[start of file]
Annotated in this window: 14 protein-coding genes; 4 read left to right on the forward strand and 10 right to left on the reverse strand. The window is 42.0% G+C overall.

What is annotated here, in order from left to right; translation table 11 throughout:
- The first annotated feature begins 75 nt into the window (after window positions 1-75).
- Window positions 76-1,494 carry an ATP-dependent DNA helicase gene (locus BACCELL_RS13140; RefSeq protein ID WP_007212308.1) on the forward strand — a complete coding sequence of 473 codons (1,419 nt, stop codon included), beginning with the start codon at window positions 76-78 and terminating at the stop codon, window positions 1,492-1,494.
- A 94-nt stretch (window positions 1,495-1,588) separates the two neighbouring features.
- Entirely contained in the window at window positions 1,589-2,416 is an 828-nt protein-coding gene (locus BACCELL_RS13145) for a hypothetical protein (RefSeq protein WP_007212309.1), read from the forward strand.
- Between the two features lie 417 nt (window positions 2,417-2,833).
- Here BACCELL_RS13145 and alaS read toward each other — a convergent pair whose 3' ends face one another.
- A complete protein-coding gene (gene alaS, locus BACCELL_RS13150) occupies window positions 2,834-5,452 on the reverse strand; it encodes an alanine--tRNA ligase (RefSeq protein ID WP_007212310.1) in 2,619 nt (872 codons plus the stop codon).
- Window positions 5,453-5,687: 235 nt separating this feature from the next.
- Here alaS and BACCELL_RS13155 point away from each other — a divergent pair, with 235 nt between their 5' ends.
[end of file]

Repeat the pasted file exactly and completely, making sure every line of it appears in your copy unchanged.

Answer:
Annotated in this window: 14 protein-coding genes; 4 read left to right on the forward strand and 10 right to left on the reverse strand. The window is 42.0% G+C overall.

What is annotated here, in order from left to right; translation table 11 throughout:
- The first annotated feature begins 75 nt into the window (after window positions 1-75).
- Window positions 76-1,494 carry an ATP-dependent DNA helicase gene (locus BACCELL_RS13140; RefSeq protein ID WP_007212308.1) on the forward strand — a complete coding sequence of 473 codons (1,419 nt, stop codon included), beginning with the start codon at window positions 76-78 and terminating at the stop codon, window positions 1,492-1,494.
- A 94-nt stretch (window positions 1,495-1,588) separates the two neighbouring features.
- Entirely contained in the window at window positions 1,589-2,416 is an 828-nt protein-coding gene (locus BACCELL_RS13145) for a hypothetical protein (RefSeq protein WP_007212309.1), read from the forward strand.
- Between the two features lie 417 nt (window positions 2,417-2,833).
- Here BACCELL_RS13145 and alaS read toward each other — a convergent pair whose 3' ends face one another.
- A complete protein-coding gene (gene alaS, locus BACCELL_RS13150) occupies window positions 2,834-5,452 on the reverse strand; it encodes an alanine--tRNA ligase (RefSeq protein ID WP_007212310.1) in 2,619 nt (872 codons plus the stop codon).
- Window positions 5,453-5,687: 235 nt separating this feature from the next.
- Here alaS and BACCELL_RS13155 point away from each other — a divergent pair, with 235 nt between their 5' ends.